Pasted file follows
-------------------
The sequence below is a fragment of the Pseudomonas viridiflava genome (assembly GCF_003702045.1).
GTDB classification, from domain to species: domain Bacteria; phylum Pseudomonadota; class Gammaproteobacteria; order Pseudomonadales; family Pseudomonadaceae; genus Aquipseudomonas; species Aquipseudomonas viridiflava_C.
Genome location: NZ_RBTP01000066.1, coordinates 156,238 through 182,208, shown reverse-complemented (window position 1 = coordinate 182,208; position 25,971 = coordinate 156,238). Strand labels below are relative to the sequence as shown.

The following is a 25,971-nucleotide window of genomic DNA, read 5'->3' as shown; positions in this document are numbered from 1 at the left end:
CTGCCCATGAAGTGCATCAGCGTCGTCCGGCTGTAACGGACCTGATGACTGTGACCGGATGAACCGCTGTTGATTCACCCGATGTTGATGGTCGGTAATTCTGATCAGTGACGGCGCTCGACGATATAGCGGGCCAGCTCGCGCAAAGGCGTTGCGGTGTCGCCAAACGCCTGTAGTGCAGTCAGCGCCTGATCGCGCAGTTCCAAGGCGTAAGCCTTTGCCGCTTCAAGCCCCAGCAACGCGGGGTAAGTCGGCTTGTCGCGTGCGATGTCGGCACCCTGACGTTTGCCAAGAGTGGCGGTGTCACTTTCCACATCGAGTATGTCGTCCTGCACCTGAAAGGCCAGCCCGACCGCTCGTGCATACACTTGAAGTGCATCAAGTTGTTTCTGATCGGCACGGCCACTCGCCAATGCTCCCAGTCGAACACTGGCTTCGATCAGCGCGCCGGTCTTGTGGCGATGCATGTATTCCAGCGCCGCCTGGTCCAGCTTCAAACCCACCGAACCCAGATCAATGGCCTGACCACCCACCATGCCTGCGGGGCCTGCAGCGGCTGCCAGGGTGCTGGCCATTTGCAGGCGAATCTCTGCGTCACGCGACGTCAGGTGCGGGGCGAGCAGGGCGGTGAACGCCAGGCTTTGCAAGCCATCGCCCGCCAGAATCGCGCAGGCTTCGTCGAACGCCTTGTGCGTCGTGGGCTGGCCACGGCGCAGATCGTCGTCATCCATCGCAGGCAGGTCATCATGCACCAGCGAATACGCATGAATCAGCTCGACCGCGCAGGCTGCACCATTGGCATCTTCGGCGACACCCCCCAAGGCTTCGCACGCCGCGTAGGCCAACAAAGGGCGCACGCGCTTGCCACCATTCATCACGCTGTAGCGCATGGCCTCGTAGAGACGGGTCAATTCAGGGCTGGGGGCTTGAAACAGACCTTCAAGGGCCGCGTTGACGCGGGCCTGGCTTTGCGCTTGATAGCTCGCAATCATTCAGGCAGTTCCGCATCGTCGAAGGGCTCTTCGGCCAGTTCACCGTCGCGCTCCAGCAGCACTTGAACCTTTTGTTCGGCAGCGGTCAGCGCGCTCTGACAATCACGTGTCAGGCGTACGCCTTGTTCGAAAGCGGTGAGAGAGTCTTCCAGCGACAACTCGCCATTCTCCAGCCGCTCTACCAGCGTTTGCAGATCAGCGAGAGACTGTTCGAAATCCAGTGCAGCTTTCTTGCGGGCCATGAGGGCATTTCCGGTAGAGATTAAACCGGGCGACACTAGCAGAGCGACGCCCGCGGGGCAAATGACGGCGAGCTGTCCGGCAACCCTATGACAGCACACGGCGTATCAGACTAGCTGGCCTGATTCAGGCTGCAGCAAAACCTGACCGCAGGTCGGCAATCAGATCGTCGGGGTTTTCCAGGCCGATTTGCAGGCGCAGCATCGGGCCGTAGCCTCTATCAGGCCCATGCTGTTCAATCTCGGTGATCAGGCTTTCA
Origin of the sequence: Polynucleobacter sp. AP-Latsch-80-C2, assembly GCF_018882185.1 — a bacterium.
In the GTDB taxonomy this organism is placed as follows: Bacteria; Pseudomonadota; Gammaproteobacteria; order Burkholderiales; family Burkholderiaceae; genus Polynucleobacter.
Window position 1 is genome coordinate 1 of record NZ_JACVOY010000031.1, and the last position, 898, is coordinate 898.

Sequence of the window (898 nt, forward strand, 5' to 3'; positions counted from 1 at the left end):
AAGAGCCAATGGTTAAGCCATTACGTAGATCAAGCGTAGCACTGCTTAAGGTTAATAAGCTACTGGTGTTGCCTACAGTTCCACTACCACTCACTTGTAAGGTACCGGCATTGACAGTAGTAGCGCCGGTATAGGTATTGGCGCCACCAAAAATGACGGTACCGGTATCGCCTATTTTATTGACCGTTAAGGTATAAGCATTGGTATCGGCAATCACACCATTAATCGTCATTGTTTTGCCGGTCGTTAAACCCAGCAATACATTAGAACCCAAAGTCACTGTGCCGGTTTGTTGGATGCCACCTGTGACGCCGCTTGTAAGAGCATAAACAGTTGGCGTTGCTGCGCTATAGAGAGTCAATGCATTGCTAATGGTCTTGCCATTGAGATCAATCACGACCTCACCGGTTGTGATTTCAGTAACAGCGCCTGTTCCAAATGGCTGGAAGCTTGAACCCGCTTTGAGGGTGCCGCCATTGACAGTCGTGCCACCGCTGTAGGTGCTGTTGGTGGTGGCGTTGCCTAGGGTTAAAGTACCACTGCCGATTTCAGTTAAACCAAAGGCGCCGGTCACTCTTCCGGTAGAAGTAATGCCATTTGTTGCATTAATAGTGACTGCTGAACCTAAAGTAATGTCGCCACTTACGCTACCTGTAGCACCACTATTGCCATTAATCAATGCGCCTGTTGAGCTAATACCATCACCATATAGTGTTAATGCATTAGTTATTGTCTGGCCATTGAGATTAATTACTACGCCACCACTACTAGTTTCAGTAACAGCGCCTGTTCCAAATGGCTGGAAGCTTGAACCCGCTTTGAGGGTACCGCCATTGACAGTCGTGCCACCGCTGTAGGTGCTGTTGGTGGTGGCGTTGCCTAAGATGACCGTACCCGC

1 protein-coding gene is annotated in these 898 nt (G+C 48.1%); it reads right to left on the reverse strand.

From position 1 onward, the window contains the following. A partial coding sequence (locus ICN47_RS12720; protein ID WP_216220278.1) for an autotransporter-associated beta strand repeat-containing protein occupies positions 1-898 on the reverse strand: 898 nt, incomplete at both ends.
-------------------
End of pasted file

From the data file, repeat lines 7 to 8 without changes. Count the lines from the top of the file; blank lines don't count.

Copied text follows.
In the GTDB taxonomy this organism is placed as follows: Bacteria; Pseudomonadota; Gammaproteobacteria; order Burkholderiales; family Burkholderiaceae; genus Polynucleobacter.
Window position 1 is genome coordinate 1 of record NZ_JACVOY010000031.1, and the last position, 898, is coordinate 898.